Before we started this blog, I was a fanatic food blog reader. Though maybe reader is too strong a term. Gawker? I rarely read the content, but paged through endless photos and recipe titles in my feed reader. Shallow as that sounds, it was an immense learning experience. Seasonality was a new way of life, as my blogs started talking about asparagus in April and May, tomatoes in August, and squash in October. I learned terms like ganache, risotto, polenta and would surprise Alex with my new found knowledge (“yeah, everyone’s eating polenta these days. You know.”).
Around the time we became interested in whole food eating, I came across a blog called Sprouted Kitchen. It was outrageously cool, full of the most gorgeous shots of vegetables you could imagine. I mean, how can you make a sweet potato look unbelievably sexy? Sprouted Kitchen did it and was one of the first blogs out there making simple, whole food eating seem like the most attractive thing on the planet. Once we started our own blog, Alex and I would stare at the photos and the recipes and wonder, how can we emulate a little element of what Sprouted Kitchen does so well into our work? We were in the stage where we had no idea what we were doing, and it was an example of beauty and art executed so well.
Fast forward a bit and finding we had a mutual acquaintance caused me to reach out and email Sara, the recipe developer and writer behind the blog. I was a bit starstruck, but Sara’s email showed her to be one of the truly kindest voices in the food blog community. She’s been a friend and encouragement since that time, and we’re so grateful to know her and Hugh, not only for their art but the people they are. Not to mention, we naturally feel a kinship with other husband + wife teams!
Sprouted Kitchen just released a second cookbook, Bowl and Spoon, and it’s one of those books where each recipe sounds better than the one before it. This recipe is a Caesar salad from the book, with kale and crispy cornbread bits. Beware: if you ever wanted to be addicted to a salad, this is it. The dressing is fabulous – no raw egg, but a little kick of horseradish, and the crispy cornbread croutons — well, let’s just say not too many made it onto our salad. We made these Jiffy cornbread copycat muffins from The Faux Martha, which were delightful and the leftovers were a nice side for the salad. A few multicolored radishes and some baby kale from our Farmer’s Market run (Full Hand Farm) also made it in.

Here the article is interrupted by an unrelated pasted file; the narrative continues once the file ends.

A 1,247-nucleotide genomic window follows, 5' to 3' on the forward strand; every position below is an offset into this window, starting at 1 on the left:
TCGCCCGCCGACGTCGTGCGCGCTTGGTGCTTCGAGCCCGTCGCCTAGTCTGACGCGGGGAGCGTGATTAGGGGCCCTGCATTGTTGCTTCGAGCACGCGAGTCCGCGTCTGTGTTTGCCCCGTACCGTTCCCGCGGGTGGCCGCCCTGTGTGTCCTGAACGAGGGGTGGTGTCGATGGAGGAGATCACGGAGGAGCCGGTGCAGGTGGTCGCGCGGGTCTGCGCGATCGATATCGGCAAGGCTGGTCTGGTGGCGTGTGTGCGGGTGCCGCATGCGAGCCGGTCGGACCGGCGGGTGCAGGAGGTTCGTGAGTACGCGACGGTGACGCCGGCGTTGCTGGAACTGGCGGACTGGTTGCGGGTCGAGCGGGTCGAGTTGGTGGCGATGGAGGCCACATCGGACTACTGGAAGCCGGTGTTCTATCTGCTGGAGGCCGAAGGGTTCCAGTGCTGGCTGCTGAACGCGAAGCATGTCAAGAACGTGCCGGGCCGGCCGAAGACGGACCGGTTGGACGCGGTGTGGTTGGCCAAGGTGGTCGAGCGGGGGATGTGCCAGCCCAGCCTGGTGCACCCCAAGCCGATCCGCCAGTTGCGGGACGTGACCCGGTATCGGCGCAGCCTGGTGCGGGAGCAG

We’re honored to review this book by two artists who have been such an inspiration to us. And we would highly recommend the book to all of you as a finely crafted collection of standout whole foods, vegetable-based recipes. Kudos, Sara + Hugh!
Sprouted Kitchen’s Bowl and Spoon is available here, if you’re interested!Print
- 1 large clove garlic, coarsely chopped
- 1/4 cup extra virgin olive oil
- 2 tablespoons good quality mayonnaise or veganaise
- 1 teaspoon prepared horseradish
- 2 teaspoons Worcestershire sauce
- 2 anchovies, or 1 teaspoon anchovy paste (optional)
- 1/4 teaspoon kosher salt
- 1/2 teaspoon freshly ground pepper
- 1/4 cup freshly squeezed lemon juice
- 1 cup (5 ounces) crumbled cornbread, preferably a few days old
- 2 teaspoons extra-virgin olive oil
- 1 small bunch kale, stemmed and chopped
- 3 cups chopped hearts of romaine
- 1 bunch radishes, sliced (optional)
- 2/3 cup shaved Parmesan cheese
- For the dressing, in a food processor or blender, add the garlic, olive oil, mayonnaise, horseradish, Worcestershire, anchovies, salt, pepper, and lemon juice. Give it a whirl until smooth. Keep in the refrigerator until ready to use.
- Preheat the oven to 375F. Spread the cornbread pieces on a parchment-lined baking sheet. Drizzle with olive oil and toss gently with your hands to coat. Bake for 15 to 18 minutes until dry and crispy. Set aside to cool.
- In a large salad bowl, combine the kale, romaine, radishes, and half the Parmesan. Toss with the desired amount of dressing. Sprinkle with cornbread crispies and remaining Parmesan and serve.
About the Authors
Cookbook Author and writer
Sonja Overhiser is author and recipe developer of Pretty Simple Cooking, named one of the “best vegetarian cookbooks” by Epicurious, and a recipe developer and healthy & sustainable food advocate behind the award-nominated food blog A Couple Cooks.
Cookbook Author and photographer
Alex Overhiser is photographer and recipe developer of Pretty Simple Cooking, named one of the “best new cookbooks” by Bon Appetit, and a recipe developer, photographer, and technical expert at A Couple Cooks.